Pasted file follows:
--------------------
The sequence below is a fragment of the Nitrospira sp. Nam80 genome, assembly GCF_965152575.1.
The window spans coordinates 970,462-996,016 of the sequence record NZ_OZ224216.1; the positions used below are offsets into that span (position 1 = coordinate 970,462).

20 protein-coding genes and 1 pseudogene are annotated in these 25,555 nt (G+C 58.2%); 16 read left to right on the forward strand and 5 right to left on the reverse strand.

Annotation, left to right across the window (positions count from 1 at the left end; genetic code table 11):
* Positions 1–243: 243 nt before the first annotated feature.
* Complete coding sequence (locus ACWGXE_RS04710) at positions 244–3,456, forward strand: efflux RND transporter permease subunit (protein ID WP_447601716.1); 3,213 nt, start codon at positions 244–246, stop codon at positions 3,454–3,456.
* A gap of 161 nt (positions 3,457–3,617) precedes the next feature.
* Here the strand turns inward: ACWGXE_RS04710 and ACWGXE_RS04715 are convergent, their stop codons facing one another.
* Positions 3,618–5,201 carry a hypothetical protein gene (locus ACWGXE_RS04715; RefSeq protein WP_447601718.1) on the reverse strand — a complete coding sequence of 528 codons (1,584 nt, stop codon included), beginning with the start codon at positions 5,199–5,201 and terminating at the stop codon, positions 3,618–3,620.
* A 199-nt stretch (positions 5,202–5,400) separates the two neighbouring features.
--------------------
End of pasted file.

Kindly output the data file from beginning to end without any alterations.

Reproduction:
The sequence below is a fragment of the Nitrospira sp. Nam80 genome, assembly GCF_965152575.1.
The window spans coordinates 970,462-996,016 of the sequence record NZ_OZ224216.1; the positions used below are offsets into that span (position 1 = coordinate 970,462).

20 protein-coding genes and 1 pseudogene are annotated in these 25,555 nt (G+C 58.2%); 16 read left to right on the forward strand and 5 right to left on the reverse strand.

Annotation, left to right across the window (positions count from 1 at the left end; genetic code table 11):
* Positions 1–243: 243 nt before the first annotated feature.
* Complete coding sequence (locus ACWGXE_RS04710) at positions 244–3,456, forward strand: efflux RND transporter permease subunit (protein ID WP_447601716.1); 3,213 nt, start codon at positions 244–246, stop codon at positions 3,454–3,456.
* A gap of 161 nt (positions 3,457–3,617) precedes the next feature.
* Here the strand turns inward: ACWGXE_RS04710 and ACWGXE_RS04715 are convergent, their stop codons facing one another.
* Positions 3,618–5,201 carry a hypothetical protein gene (locus ACWGXE_RS04715; RefSeq protein WP_447601718.1) on the reverse strand — a complete coding sequence of 528 codons (1,584 nt, stop codon included), beginning with the start codon at positions 5,199–5,201 and terminating at the stop codon, positions 3,618–3,620.
* A 199-nt stretch (positions 5,202–5,400) separates the two neighbouring features.